Saturday, September 21, 2013

Reaping what you sow

When we were children, we were taught that we could not expect much justice or reward in this life if we counted ourselves among the good people who followed the rules and behaved well, rather that we would find praise and reward for being good in the next world, after we were dead. This was provided you believed in an afterlife, which was a given on the part of the religious instructors we had as children in Catholic grammar school. As I’ve gotten older, I’ve wondered about a lot of things, and this is one of them. I’ve never really liked the philosophy that good people have to suffer at the hands of bad people, or that they have to accept that suffering without standing up for themselves or fighting back. And I loathe the idea that bad people get to do what they want at the expense of good people, without ever having to account for their behavior or without getting caught or stopped. What do I mean by bad people? Psychopaths, sociopaths, true narcissists, the holier-than-thous, those who believe the rules don’t apply to them because they are too smart, too good-looking, or too rich. Those who mess with others’ heads to achieve their own egotistical aims, those who miss no opportunity to badmouth those around them, those who aggressively cross others’ personal boundaries over which they have no business going, those who actively seek to destroy their co-workers in the quest to get to the top. How do you do the latter? By doing the first three things.  Why do I bring this up today? Because I have been witness to a few comeuppances recently, and I must say that I am glad I didn’t have to wait until I was dead to experience them. And because I have experienced a small amount of joy in watching these people get their just deserts, my conscience has bothered me. But these people have reaped trouble--lost top leadership positions, experienced being badmouthed and attacked themselves, got told to back off or get out of people’s lives--because they sowed trouble.  They deserved what they got, and the reason I felt glad about any of it was because it happened in this life and not the next. The people around them are now spared their nasty slimy behavior.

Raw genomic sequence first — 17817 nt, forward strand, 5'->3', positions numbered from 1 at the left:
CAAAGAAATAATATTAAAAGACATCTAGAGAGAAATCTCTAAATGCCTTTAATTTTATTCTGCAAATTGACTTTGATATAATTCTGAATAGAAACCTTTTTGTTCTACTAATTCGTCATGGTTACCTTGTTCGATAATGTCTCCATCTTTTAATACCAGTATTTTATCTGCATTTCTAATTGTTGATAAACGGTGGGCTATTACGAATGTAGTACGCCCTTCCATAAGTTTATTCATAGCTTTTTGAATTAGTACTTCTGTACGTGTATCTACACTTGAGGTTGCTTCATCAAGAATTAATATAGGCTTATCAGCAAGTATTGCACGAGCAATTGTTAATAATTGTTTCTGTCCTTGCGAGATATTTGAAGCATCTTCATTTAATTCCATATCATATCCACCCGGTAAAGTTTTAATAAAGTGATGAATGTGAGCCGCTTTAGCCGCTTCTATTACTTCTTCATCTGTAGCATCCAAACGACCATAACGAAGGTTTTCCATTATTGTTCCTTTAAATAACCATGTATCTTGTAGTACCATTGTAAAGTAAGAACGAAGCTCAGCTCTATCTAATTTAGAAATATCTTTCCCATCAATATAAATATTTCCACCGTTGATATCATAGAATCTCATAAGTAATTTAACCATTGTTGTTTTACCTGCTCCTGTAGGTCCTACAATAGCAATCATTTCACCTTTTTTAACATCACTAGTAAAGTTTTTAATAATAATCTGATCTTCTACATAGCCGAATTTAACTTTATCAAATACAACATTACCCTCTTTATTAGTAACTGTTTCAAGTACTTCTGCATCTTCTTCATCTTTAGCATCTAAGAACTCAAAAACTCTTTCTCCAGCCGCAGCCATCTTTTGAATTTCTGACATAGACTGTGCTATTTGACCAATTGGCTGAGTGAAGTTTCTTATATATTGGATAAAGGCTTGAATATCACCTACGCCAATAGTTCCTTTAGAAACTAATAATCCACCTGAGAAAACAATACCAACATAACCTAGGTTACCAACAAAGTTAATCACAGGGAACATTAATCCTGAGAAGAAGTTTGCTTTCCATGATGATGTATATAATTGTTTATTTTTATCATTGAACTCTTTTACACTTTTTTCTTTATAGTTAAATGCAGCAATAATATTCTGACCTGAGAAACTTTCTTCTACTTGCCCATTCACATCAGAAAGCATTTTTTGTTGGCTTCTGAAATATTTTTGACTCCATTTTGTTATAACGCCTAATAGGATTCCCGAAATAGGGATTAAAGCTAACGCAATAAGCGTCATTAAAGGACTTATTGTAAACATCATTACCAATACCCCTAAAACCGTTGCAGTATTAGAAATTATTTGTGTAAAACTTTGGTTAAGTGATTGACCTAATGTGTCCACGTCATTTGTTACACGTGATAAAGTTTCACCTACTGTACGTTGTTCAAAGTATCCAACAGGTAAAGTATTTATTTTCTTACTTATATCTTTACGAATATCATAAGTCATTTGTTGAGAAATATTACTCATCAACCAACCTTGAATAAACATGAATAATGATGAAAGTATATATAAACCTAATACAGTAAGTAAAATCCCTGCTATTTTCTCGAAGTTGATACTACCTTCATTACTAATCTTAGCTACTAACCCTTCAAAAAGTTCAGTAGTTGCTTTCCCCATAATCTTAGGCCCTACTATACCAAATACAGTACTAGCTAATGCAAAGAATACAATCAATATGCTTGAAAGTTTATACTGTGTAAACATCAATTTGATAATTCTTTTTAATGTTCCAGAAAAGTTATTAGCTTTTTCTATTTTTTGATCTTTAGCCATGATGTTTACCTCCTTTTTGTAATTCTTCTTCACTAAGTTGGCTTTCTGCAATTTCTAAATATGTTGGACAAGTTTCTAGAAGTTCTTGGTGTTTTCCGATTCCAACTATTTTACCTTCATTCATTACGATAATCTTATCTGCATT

I believe that good people should stand up for themselves and should fight back, insofar as that is humanly possible. I’m not sure what Christ really meant by turning the other cheek, but I don’t think he meant that good people should let themselves be attacked and/or killed, or that they shouldn’t try to dissuade bad people from behaving badly. I think he meant that they should set an example—good behavior—not that they should let the nasty people ride roughshod over them. Good people have the right to defend themselves if they are physically, verbally or psychologically attacked. I include spiritually as well, because some people cross all sorts of boundaries in their dealings with you, and expect you to simply accept their transgressions because that is who they are. But if good people are exposed to enough bad, unethical, nasty, slimy, evil behavior, they risk being contaminated themselves, if they never fight back. They risk being inundated by so much crap that they slip under the surface of slime. They risk becoming like those who are not worth emulating. Sometimes, they even end up ‘casting their pearls before swine’, a very favorite expression of mine. They throw away their values in order to live among the bad people. It can happen gradually, one pearl at a time, and suddenly, they’ve given their souls away, to be trampled upon. It’s worth thinking about. 

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